For each of us who are now, have been, or will be a family caregiver, the choices we make and the challenges we face will always be somewhat unique. Yet there are lessons to be learned from the similarities and differences in the experiences family caregivers have, the choices they make, and the decisions they might have made under different circumstances.
That is why three organizations—CLTC, Home Instead and Homethrive—came together to sponsor a survey designed to explore the journey that family caregivers experience when they are supporting a loved one who needs care at home. Specifically, the sponsors were interested in understanding whether and how individuals made the decision to bring paid in-home care into the mix and how their experience differed from those who relied exclusively on family care. Additionally, the survey compares the experience of individuals who are juggling employment and family caregiving from those who are no longer working full or part time. Finally, the survey was designed to shed some light on whether being a caregiver has an impact on one’s mindset about planning ahead for their own future long term care needs.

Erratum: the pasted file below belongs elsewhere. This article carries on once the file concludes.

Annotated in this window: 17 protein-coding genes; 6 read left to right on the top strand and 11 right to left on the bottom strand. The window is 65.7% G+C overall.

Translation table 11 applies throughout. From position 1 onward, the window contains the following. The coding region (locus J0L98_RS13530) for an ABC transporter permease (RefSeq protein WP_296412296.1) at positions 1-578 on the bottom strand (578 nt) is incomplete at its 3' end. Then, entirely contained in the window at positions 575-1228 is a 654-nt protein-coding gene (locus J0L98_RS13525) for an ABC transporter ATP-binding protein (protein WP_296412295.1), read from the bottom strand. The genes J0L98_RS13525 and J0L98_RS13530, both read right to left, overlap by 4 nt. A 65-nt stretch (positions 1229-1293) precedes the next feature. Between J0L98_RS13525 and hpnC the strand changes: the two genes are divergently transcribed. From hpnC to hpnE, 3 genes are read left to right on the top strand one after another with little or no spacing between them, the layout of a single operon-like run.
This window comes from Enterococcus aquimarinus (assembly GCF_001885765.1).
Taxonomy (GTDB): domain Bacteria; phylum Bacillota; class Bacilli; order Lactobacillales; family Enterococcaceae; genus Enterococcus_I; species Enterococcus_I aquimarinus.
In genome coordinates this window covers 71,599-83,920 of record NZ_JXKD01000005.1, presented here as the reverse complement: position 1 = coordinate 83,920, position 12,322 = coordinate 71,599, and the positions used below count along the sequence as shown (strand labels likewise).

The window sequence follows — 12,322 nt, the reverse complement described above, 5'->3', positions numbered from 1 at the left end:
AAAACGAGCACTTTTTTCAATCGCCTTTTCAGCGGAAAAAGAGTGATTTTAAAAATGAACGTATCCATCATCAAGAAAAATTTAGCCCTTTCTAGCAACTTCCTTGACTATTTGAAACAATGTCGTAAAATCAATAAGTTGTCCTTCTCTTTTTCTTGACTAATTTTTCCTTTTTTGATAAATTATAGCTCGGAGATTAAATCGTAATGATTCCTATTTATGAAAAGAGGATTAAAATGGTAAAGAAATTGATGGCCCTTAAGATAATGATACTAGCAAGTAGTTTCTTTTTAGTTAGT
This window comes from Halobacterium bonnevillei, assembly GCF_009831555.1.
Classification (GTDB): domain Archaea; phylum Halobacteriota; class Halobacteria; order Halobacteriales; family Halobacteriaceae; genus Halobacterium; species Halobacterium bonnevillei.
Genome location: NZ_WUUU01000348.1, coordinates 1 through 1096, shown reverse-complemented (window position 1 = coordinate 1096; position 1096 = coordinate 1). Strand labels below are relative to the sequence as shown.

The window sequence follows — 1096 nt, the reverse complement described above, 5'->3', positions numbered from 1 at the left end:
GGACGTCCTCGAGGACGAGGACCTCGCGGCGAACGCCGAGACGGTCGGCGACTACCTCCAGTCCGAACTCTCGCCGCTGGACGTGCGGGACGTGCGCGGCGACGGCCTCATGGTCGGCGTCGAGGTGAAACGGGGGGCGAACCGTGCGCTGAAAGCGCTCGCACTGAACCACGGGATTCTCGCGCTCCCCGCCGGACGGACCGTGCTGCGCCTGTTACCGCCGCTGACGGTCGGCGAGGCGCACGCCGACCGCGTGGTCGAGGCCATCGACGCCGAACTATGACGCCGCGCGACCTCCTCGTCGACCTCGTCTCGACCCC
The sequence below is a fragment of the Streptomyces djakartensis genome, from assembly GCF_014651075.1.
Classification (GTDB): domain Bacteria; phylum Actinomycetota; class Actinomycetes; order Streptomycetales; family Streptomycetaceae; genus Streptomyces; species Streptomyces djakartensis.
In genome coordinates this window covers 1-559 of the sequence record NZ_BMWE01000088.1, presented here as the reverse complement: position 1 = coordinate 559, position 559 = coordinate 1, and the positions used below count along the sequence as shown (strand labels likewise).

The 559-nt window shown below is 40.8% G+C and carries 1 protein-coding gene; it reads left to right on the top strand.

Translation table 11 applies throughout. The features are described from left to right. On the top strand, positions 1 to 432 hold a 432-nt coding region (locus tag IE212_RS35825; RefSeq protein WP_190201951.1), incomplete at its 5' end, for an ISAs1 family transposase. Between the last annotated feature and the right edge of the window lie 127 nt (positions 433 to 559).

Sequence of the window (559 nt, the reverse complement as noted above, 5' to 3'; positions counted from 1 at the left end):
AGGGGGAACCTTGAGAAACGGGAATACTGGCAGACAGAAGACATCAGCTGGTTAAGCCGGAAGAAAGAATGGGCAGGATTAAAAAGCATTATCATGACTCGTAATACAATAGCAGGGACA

The survey was designed by ET Consulting, LLC, in collaboration with the sponsors. It was delivered using an on-line survey platform and took an average of 12 minutes to complete, with a 100 percent completion rate among respondents who qualified and began the survey. In total, 400 family caregivers were surveyed. Respondents were pre-screened to fit the participant criteria:
- Current or previous (recently) family caregiver.
- Caring for family member in a home-based setting.
- By design, half the sample (200) included individuals who had used or were using paid home care providers and half who were not/had not.
- The sample included a mix on all other demographic characteristics.
Caregiver Characteristics. Most respondents were caring for a parent or grandparent (64 percent), but the next largest share were providing care to a spouse or partner (14 percent). This was the current or more recent caregiving experience that respondents used as the basis for their responses on the survey. While in a few cases, the care recipient might be living with the family caregiver, the majority of the time (68 percent), the care recipient was living in their own home.